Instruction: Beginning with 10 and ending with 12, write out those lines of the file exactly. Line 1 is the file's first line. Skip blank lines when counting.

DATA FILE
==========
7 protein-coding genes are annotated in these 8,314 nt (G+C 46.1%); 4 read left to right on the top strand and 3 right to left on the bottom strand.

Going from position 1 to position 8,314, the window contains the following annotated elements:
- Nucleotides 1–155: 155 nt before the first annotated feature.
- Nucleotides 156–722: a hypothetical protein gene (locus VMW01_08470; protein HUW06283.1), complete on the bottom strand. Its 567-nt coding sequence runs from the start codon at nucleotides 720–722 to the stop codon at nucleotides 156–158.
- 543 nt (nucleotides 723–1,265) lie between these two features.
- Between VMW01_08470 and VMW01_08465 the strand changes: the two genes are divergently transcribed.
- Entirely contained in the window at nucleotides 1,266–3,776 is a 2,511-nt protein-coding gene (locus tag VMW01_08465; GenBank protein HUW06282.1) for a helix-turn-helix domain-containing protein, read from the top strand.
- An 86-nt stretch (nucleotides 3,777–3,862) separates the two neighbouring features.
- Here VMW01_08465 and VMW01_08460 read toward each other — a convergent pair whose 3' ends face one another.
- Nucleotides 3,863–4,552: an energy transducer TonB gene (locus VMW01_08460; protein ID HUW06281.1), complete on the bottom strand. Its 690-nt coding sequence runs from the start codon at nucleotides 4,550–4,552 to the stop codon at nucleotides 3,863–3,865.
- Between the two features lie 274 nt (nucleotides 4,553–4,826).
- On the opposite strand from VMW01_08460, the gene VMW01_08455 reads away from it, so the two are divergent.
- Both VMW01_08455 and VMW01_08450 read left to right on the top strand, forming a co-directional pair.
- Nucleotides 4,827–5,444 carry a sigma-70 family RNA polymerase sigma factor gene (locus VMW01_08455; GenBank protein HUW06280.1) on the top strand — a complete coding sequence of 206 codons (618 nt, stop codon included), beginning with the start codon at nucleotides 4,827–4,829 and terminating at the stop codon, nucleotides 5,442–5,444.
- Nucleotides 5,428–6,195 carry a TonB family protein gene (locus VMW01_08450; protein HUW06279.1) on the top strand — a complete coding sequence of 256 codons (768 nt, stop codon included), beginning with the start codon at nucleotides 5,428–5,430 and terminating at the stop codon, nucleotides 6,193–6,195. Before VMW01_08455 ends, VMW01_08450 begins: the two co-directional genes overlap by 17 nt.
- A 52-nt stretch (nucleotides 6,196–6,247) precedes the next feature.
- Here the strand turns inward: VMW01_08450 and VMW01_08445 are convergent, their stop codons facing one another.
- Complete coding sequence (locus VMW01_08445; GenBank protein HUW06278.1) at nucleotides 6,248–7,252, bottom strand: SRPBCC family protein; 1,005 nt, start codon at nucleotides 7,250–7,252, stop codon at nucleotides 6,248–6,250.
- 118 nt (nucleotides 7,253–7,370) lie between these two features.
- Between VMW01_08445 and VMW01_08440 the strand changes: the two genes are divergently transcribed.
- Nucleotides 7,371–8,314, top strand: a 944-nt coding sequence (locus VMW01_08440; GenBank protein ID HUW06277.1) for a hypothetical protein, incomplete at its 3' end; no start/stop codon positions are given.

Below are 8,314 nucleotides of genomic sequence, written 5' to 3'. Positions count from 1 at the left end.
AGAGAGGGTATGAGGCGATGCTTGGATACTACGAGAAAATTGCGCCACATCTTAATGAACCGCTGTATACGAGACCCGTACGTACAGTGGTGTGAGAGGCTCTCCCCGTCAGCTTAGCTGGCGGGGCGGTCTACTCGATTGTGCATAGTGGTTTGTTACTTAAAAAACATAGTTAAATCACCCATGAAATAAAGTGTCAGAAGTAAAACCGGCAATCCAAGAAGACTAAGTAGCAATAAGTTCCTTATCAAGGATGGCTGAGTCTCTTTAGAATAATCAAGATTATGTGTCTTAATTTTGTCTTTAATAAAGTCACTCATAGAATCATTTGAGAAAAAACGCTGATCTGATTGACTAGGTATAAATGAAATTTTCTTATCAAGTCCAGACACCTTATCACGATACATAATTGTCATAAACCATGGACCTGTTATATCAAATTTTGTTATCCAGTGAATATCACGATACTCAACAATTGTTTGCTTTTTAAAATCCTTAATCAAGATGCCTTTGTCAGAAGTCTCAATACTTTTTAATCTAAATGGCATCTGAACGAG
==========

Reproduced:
- Nucleotides 3,863–4,552: an energy transducer TonB gene (locus VMW01_08460; protein ID HUW06281.1), complete on the bottom strand. Its 690-nt coding sequence runs from the start codon at nucleotides 4,550–4,552 to the stop codon at nucleotides 3,863–3,865.
- Between the two features lie 274 nt (nucleotides 4,553–4,826).
- On the opposite strand from VMW01_08460, the gene VMW01_08455 reads away from it, so the two are divergent.